New Zealand scientists have suggested that complementing a diet rich in vegetables can help in the digestion of red meat and prevent illnesses that come with the consumption of the heavy diet.
Experts with the government-run Plant and Food Research Institute investigated the effects of red meat consumption with and without fermentable carbohydrates on the bowel health of rats, Xinhua reported.
The research published in the Journal of Food Science suggested that the impact of red meat consumption on bowel health could be reduced if it was eaten with fermentable dietary fiber such as that found in potatoes.
Fermentable carbohydrates, including most fruits and vegetables, delivered a colonic energy source that produced less harmful by-products than the microbial breakdown of colonic protein for energy.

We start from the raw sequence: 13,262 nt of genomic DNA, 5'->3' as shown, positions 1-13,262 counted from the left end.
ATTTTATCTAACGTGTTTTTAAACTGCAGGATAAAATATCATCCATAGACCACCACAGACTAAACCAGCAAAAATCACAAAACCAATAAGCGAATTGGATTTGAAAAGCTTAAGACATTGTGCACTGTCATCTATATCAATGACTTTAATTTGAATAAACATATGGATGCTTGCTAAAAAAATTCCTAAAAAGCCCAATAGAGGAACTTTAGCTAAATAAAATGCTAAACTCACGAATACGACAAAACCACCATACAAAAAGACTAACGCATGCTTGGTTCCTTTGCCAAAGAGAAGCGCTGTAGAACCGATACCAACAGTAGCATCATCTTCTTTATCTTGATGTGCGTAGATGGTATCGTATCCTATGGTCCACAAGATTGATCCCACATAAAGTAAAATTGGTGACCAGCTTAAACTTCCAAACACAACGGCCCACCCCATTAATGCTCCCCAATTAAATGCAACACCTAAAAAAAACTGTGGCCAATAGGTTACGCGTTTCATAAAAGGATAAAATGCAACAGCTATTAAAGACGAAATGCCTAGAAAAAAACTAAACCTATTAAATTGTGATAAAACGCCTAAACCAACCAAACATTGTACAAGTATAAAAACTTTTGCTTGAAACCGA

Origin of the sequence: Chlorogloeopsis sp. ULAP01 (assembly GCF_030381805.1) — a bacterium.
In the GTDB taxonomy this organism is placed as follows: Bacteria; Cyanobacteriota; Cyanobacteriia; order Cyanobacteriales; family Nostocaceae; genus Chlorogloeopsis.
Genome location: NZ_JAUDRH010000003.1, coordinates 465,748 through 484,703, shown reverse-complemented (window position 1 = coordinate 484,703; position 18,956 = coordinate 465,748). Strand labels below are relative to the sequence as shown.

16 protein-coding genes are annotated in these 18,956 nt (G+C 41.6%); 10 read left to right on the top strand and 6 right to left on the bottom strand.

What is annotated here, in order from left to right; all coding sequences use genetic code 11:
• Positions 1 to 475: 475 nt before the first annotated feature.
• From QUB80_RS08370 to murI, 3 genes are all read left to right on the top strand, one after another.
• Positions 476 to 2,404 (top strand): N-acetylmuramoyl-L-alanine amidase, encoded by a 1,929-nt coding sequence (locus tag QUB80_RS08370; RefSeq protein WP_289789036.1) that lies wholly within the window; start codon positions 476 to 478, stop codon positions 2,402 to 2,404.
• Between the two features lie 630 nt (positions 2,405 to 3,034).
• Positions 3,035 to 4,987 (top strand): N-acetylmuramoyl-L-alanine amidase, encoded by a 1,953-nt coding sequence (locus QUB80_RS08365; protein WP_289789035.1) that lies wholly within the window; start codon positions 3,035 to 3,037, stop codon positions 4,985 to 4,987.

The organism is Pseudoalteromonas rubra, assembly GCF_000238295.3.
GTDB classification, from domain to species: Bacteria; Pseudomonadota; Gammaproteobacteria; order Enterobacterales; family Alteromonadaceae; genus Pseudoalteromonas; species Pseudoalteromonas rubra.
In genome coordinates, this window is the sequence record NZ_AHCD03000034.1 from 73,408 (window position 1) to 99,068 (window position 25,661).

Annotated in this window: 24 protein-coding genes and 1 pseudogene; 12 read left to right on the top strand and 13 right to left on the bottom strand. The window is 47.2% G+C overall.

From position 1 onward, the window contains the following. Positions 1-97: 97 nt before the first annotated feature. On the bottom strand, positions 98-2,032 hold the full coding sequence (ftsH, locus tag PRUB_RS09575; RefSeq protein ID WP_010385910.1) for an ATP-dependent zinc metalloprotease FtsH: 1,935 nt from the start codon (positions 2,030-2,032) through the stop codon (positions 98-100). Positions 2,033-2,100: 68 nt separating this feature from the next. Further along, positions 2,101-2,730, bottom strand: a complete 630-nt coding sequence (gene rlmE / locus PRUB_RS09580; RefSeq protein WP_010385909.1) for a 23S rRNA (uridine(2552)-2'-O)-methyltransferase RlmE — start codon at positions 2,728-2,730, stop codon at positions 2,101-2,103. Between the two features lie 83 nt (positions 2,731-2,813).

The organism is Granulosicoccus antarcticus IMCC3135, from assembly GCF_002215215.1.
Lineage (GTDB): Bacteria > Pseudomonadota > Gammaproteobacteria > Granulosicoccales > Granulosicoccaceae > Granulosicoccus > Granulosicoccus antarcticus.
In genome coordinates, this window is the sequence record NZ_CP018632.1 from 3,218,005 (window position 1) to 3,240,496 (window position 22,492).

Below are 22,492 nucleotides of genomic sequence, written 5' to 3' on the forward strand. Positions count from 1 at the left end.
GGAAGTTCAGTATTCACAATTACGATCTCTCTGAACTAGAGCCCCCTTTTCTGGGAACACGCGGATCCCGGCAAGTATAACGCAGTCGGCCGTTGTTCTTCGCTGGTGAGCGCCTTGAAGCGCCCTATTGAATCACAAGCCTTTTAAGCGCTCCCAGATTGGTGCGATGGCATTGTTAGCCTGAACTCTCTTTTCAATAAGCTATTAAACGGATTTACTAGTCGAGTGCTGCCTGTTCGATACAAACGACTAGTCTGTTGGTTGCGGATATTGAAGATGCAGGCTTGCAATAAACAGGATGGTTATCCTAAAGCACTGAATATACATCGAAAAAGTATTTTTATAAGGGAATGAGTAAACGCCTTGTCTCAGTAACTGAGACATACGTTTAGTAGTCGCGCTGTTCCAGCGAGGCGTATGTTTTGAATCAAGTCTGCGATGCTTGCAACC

"The proteins we eat can influence the metabolism of microbiota in our gut and therefore our bowel heath," scientist Chrissie Butts said in a statement.
"While most proteins are digested and absorbed by the small intestine, undigested protein reaching the large bowel is fermented and can result in potentially toxic compounds," she said.
"Our research showed that by delivering dietary constituents that supported beneficial bacteria, and restricting the growth of pathogenic bacteria in the large bowel we were able to have positive effect on the host's health."